by Steven Gould
Edited by Beth Meacham
Cover Artist: Getty Images
Review by Ernest Lilley
Tor Books Hardcover ISBN/ITEM#: 9780765327574
Date: 08 January 2013 List Price $25.99 Amazon US / Amazon UK
Links: Author's Website / Show Official Info /
Cent, short for Millicent, which blessing her mom shared and had already used up Millie, might seem to have a lot going for her. True, she lives in a lodge in the Yukon, but it's not like she doesn't get out much. When she's not snowboarding on her private slopes, she can jump over to fresh powder in Northern Japan anytime she likes, or go surfing off the Great Barrier Reef if she wants to warm up a bit. True, one of her parents is always along, but she is a teen, and they're both pretty cool, spending their time working with global relief efforts, and bringing home exotic takeout from around the world. Her big problem is that she doesn't exist. On the other hand, it's the only thing that's keeping her from being locked in a cell somewhere, a cell that wouldn't exist either.
It's her parent's fault really. Cent is the off the books offspring of the only two humans in the world who can teleport, and they've been doing it for two books, and a short story ("Shade"), not to mention a somewhat divergent movie. Like the characters in Alfred Bester's 1956 SF classic, The Stars My Destination, her dad, David "Davy" Rice, discovered the ability to jump to another place when threatened, and eventually her mother picked up the ability as well in "Reflex" (2004) when she rescued Davy from a secret organization that captured him and wanted to learn his secret. And, of course, they'd be cheerfully willing to take him apart to do it.
So, after escaping their clutches, Davy and Millie found a remote cabin in the Yukon to use as a home and base of operations, and a place where they could raise their daughter in safety. But what teen wants safety? What Cent wants is friends and the chance to experience teen culture.
Since Cent can't jump herself she's pretty much a prisoner of her parents' concerns, even if she's seen more of the world than the most spoiled jet setter, but that all changes when she takes off to go snowboarding and gets caught in an avalanche, only to find herself (and a few cubic yards of snow) back in her bedroom. Like both her parents, her ability to teleport has been activated by extreme danger, and though it takes her a while to learn to control it, her parents have to face the same dilemma all parents face: they can't keep her safe forever.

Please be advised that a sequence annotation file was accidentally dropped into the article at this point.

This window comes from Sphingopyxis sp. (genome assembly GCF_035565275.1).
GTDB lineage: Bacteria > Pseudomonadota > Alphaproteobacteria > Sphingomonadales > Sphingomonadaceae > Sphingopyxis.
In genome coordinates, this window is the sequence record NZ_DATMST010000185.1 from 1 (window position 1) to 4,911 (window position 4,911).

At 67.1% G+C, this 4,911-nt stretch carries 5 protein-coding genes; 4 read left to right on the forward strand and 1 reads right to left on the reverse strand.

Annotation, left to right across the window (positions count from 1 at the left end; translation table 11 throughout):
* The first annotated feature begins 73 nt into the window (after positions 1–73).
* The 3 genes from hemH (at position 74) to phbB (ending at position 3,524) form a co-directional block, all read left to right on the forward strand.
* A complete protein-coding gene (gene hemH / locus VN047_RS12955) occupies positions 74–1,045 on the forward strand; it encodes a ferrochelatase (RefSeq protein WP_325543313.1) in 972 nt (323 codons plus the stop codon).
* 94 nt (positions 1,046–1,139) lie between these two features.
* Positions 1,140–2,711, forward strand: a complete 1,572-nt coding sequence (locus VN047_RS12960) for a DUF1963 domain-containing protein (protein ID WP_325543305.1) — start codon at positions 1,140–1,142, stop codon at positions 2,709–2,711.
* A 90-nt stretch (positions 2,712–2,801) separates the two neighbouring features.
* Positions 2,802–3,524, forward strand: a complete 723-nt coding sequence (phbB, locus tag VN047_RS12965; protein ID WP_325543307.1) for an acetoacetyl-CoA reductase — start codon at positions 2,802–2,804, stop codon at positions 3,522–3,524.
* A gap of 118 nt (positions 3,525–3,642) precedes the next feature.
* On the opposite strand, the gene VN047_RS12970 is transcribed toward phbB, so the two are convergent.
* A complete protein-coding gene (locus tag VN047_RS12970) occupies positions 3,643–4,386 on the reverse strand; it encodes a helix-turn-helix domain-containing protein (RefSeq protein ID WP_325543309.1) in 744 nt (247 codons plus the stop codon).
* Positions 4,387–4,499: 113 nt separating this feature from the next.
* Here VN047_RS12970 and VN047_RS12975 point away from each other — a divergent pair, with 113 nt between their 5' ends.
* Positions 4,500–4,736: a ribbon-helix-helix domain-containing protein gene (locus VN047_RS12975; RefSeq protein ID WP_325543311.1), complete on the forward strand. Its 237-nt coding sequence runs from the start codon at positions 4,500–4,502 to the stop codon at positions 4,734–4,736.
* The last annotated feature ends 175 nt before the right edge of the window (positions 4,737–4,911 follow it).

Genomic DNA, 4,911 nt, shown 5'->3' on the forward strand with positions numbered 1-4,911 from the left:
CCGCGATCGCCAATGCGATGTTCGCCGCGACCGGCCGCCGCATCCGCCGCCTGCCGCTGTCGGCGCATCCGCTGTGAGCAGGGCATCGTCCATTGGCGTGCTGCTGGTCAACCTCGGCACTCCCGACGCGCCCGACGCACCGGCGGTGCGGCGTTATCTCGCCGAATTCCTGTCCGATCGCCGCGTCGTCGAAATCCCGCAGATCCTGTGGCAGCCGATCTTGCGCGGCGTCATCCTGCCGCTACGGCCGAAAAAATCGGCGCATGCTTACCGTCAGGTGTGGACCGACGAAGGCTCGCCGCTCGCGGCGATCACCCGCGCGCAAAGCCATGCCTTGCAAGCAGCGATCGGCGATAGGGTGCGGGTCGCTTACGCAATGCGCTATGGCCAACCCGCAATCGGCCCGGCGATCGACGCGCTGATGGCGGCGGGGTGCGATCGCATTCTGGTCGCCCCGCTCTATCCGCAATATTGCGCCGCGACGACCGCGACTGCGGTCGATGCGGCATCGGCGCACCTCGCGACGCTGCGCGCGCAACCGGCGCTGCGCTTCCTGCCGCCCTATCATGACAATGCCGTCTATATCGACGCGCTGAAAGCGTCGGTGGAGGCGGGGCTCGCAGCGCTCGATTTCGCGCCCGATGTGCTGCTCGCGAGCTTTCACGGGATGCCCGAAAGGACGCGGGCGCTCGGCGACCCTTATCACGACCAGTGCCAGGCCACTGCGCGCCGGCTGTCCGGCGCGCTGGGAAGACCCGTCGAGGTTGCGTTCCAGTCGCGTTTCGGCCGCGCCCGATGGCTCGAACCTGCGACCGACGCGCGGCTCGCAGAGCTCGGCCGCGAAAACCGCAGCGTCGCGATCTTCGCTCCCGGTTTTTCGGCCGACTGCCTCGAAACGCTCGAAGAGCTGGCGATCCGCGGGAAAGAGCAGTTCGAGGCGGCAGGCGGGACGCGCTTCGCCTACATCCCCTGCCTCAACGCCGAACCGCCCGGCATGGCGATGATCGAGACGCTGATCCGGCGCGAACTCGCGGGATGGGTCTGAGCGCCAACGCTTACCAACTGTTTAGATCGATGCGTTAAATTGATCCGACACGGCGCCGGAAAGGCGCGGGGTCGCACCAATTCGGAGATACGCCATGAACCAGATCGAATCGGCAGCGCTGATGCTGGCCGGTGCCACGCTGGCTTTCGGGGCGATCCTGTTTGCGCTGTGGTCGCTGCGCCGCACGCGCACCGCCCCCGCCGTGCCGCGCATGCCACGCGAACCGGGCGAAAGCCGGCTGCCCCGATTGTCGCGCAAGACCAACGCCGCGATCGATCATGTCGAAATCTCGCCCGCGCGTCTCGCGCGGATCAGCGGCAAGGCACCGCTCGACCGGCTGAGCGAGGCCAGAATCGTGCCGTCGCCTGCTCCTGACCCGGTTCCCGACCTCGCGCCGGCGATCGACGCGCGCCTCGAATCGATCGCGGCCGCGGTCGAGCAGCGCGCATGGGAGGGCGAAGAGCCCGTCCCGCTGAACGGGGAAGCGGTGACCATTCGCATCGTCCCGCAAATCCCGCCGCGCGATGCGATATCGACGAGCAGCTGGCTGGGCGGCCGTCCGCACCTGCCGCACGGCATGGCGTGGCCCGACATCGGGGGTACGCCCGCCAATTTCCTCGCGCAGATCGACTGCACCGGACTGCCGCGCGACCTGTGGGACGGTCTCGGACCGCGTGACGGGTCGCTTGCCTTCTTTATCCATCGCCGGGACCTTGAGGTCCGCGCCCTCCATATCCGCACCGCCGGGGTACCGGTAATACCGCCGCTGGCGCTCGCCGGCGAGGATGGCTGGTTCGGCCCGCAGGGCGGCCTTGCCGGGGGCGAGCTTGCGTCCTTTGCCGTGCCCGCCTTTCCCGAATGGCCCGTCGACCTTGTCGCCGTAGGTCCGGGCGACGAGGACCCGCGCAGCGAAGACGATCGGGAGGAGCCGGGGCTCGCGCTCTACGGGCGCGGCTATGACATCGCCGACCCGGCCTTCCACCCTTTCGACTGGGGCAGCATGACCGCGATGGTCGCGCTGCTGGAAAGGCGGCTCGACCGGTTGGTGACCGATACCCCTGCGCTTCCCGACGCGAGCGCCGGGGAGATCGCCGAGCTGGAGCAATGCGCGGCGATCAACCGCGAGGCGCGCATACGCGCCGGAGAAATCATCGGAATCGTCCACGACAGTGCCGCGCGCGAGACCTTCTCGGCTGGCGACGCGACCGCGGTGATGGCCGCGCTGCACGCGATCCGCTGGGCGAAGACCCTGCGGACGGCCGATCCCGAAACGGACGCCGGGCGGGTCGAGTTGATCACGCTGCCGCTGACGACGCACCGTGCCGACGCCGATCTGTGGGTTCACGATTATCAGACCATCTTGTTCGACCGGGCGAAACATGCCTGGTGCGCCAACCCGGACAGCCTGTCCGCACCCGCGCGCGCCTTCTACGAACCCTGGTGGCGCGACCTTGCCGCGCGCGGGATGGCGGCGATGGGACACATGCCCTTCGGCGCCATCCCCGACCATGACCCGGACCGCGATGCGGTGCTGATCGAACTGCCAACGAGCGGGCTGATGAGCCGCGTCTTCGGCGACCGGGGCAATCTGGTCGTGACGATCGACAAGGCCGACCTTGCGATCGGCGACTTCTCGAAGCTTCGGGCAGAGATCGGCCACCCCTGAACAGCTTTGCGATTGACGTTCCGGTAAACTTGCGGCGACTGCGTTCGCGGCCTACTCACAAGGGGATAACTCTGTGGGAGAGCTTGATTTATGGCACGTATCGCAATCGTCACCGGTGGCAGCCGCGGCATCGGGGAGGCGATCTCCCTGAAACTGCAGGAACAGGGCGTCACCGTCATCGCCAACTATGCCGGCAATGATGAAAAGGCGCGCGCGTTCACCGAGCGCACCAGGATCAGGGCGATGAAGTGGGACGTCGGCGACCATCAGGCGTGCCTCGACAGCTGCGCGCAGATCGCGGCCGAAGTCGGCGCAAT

So they pick a town that seems pretty quiet, buy a house, not that they're actually going to sleep there, since they can jump back to the Yukon at will, and enroll Cent in high school. Though she's academically pushing college level in math, science, and literature, she goes in as a Sophomore, because the one subject she never studied was being a teen, and they figure she'll need the practice.
Cent makes friends with the outcasts Jade and Tara, right away, and an enemy of the school's queen, Caffeine, just as easily. Unfortunately, for her, she has no idea of how deep Caffeine's darker connections go. The town may look sleepy, but it's got its underworld, and Cent is biting off more than she knows when she stands up to the bitch/bully.
And of course, there's teen romance, which follows some predictable paths, from the crush on the good looking guy who turns out to be shallow to the attraction to the smart guy who turns out to be, well, we'll leave some mystery.
Though Cent stirs up local trouble, she keeps it from her folks, mostly, who are out magically making food appear at refugee camps and saving flood victims. The idea that you can be a superhero aid worker and still go home for a shower at the end of the day is very attractive. Unfortunately, there's no such thing as purely local in today's connected world, and though her parents are practiced at hiding their talents lest the bad guys who'd like to put them on a slab in a lab show up, Cent's not quite as good at hiding her talent.
So you can see where that all goes, and trust me, it's an exciting jaunt.
Though Gould doesn’t deal with much with the implications of being able to teleport, or give the family much of a model for living except by staying out of sight and hoping no one notices while doing what they can to save the world, he does add a nice bit of teleport technique to the repertoire when he brings up the business of conservation of momentum.
Probably through caring more about the story than the physics, Gould's jumpers always show up standing still relative to their environment, which means that they are not only moving in space, but the motion they had before is being killed. As he points out in Impulse, that's a very good thing; because jumping from say Boston to Columbia means that you're going from one rotational speed on the earth to another, with a differential that could tear you apart. He's not the first person to notice this in SF, by the way, and you'll find Heinlein dealt with it by using energy absorbers in the star gate technology he used in Tunnel In The Sky (1955).
What Gould adds is that Cent figures out that if a jumper can lose energy during the jump, maybe she can choose to gain it as well. If she can, it will mean that she can do more than just fall with style.
Impulse's strength comes from Gould's ability to build engaging characters, usually teens, and wrap them in dangerous situations that they look for ethical ways out of. What it doesn't do is come up with a way out of the dilemma posed by being the only people on earth who can jump, and as a result having to live in the shadows. That will prove a harder task, and we can only hope he manages it as the story continues.